It's Friday evening at Anywhere USA Children's Hospital, and on the hematology/oncology unit, a "threat of violence" code calls out from the overhead system. A patient with hyperkinetic behavior is attempting to harm his safety attendant.
One floor down, a patient admitted for suicidal ideation found and tucked away a safety pin while in the playroom with her safety attendant. Later in the evening, the security team thwarts an escape effort by a disgruntled teen when the safety attendant peeked her head out of the room to ask for a needed break.
The ripple effects of the increasing number of pediatric behavioral health boarders, technology-dependent patients, and medical patients with atypical development are being felt in children's hospitals across the country.
An estimated 1 in 10 hospitalized children over the age of 3 has both a medical and a psychiatric diagnosis, resulting in an increase in the number of pediatric psychiatric patients boarding in pediatric emergency departments and acute care facilities.
Trauma-informed programs, therapies and pharmaceutical management are invaluable tools, yet these patients often remain in acute behavioral crisis throughout their hospital stay and require additional measures to ensure their safety.
This has created an increased need for safety attendants, specialized training for providers and staff, additional security measures, and facility, patient and staff safety regulations.
Safety attendants have been used in a variety of health care settings for decades, however the training, use and efficacy of these programs vary.
Most existing literature supports the use of a regimented safety attendant program to prevent falls, but their efficacy and cost remain inconsistent for other diagnoses such as delirium, elopement or self-harm. Despite the unproven benefit, safety attendant use continues to be a high cost for hospitals to shoulder in these cases.
But the Joint Commission remains firm: The best practice for patients with acute suicidality is one-on-one, in-person observation. Based on what we know, hospitals will continue to experience a demand for safety attendant staffing, but technology can assist.
Children's hospitals can embrace alternative methods for patient safety observation for diagnoses other than suicide ideation, allowing safety attendants to work in areas of highest need.
Recent nursing data shows that most hospitals do not use technology to assist with patient safety observation, though more than 50% of those surveyed thought it would be useful. With the increasing use of virtual technology in health care today, exploration of new or blended models for patient safety observation is a natural next step.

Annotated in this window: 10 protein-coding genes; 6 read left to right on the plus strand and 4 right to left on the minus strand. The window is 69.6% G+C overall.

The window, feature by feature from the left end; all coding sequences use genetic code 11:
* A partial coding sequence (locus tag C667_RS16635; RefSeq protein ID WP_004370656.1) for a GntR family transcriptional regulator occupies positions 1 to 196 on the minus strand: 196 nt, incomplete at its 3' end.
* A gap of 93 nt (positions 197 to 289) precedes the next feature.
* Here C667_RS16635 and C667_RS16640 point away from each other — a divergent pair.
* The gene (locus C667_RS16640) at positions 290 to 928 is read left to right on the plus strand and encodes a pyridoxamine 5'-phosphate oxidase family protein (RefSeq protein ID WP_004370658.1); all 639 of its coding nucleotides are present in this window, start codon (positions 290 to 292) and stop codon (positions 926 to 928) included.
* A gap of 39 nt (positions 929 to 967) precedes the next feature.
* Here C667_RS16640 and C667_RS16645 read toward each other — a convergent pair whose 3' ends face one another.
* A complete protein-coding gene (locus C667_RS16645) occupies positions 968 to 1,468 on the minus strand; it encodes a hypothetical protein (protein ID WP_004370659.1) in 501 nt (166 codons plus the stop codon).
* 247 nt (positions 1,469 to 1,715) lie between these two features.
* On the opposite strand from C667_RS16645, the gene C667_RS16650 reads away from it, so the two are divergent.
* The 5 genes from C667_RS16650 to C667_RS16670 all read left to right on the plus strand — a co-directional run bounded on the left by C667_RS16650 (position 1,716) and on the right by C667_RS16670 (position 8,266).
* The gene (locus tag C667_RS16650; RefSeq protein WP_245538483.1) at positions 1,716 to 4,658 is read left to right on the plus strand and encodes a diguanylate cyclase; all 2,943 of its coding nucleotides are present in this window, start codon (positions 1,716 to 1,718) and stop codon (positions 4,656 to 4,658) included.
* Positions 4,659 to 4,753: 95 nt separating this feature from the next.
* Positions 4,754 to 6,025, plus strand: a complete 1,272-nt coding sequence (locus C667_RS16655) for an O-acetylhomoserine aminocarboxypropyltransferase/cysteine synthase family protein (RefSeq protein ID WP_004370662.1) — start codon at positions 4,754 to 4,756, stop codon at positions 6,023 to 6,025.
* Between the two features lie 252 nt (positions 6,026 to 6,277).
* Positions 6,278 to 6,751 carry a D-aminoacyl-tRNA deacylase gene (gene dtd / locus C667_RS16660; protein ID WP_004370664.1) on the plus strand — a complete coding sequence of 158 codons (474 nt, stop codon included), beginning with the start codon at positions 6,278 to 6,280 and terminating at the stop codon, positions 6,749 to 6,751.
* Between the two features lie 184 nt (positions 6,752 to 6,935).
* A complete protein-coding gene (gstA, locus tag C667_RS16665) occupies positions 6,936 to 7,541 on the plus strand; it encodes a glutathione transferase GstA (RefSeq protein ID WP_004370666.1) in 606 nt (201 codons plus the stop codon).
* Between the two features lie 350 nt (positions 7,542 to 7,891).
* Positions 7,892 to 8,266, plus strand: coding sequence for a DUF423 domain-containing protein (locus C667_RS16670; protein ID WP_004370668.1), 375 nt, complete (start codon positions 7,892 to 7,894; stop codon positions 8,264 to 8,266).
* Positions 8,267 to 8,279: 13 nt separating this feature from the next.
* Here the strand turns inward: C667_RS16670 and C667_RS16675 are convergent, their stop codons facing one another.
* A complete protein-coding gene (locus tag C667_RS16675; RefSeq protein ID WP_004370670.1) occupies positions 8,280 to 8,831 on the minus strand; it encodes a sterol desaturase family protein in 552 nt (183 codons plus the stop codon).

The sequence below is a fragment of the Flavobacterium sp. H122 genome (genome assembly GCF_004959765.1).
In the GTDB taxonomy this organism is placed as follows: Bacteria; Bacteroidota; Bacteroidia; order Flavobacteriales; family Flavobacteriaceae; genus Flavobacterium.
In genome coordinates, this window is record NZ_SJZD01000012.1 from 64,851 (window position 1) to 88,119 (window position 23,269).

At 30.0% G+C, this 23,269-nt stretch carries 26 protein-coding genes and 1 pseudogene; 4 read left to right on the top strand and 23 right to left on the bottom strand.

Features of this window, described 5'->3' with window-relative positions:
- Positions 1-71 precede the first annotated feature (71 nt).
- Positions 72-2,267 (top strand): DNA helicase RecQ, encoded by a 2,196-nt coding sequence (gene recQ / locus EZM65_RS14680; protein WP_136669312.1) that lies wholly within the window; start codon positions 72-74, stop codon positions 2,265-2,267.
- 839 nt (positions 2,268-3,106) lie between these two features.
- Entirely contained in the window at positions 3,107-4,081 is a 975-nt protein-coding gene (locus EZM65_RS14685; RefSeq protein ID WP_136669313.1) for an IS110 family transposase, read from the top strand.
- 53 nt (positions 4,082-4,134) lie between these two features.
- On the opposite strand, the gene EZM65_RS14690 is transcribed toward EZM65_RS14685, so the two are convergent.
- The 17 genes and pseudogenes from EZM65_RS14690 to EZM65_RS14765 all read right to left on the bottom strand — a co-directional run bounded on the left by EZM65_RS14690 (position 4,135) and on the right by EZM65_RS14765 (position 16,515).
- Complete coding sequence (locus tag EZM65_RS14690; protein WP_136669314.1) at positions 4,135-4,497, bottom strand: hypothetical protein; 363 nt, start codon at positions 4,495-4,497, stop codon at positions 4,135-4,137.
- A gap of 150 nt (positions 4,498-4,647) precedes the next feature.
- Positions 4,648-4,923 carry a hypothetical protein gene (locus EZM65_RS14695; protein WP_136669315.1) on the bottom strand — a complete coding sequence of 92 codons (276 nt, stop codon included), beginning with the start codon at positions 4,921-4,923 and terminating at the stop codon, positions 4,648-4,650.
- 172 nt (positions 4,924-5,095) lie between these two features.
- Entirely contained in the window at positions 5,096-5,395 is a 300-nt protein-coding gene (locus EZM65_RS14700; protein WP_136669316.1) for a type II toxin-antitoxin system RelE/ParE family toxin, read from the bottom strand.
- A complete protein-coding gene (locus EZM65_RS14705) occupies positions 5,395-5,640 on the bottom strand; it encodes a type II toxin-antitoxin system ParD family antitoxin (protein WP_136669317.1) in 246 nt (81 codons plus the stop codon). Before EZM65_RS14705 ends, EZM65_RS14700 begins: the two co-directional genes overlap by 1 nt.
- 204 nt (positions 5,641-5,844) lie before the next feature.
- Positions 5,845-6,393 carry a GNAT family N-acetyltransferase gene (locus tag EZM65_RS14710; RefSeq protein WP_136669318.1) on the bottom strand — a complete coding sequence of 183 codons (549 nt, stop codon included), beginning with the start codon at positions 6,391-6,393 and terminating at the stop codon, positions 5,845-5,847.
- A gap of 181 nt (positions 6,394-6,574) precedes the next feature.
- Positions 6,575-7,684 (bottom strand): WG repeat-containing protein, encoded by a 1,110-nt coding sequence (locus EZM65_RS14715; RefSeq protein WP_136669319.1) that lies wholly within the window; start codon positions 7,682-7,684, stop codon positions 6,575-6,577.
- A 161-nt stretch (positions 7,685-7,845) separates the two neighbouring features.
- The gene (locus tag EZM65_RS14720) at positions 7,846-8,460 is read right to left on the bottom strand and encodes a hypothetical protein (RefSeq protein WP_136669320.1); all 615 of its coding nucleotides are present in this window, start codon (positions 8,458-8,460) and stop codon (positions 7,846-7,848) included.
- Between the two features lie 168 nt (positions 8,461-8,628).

To implement such a system, the first step at Atrium Health Levine Children's Hospital in Charlotte, North Carolina, was to bring the right representatives to the table.
A behavioral health task force included representatives from medical, nursing, hospital administration, risk management and information services teams, as well as patient family representatives.
This team completed a review of the current care model, knowledge gaps, risk assessments and national best practices. With this assessment, the team created a blended patient safety observation bundle using video and in-person observation. After purchasing the video technology, the team went to work in phases.
Educating the team
The task force created a short, educational series for each of the top pediatric diagnoses that use patient safety observation. These diagnoses included technology dependence, eating disorders, non-accidental trauma, aggressive or hyperkinetic behavior, fall risk, suicidality and homicidality.
Staff were required to complete the online educational training and quiz to be eligible for patient observation duties within Levine Children's Hospital.
Additionally, those specifically hired for the video patient observation (VPO) team underwent further training on the technology, clinical notification and response algorithms, and maintaining professional boundaries. These have now become an annual, system-wide patient safety attendant competency.
The next step was to educate the nursing and provider care teams to improve their comfort level with the new process. This was done through frequent hands-on demonstration of equipment, an open-door visitation policy to the observation suite, and opportunities to sit with the team, observe, ask questions and see the technology in use.